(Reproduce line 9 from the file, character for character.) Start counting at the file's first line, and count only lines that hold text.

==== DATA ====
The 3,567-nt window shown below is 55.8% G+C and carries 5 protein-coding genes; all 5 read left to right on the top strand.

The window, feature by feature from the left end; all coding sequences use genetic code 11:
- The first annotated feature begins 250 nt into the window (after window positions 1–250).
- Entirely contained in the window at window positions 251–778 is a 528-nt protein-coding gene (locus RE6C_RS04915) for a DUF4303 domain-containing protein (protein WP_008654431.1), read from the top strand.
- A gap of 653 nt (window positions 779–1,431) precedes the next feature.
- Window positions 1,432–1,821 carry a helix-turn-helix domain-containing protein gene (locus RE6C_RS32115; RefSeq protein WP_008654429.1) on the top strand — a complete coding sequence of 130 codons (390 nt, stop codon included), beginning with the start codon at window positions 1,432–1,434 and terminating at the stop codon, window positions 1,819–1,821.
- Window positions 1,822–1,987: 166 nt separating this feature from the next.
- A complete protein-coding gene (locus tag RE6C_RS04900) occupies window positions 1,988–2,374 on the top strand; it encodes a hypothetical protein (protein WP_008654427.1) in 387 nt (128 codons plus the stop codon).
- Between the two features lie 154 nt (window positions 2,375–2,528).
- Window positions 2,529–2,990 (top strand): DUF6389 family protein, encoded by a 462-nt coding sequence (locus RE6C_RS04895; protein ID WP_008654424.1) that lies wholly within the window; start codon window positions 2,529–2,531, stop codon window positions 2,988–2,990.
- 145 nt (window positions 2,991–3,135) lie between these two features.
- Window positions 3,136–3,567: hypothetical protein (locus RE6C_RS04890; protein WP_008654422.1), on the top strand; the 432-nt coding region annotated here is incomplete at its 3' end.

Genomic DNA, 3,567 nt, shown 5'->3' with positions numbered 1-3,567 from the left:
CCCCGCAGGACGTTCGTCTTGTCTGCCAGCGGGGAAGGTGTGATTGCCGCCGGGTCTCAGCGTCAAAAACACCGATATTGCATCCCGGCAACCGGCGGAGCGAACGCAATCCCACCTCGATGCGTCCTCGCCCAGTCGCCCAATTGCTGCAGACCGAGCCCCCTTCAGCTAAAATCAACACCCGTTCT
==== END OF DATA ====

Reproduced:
- Between the two features lie 154 nt (window positions 2,375–2,528).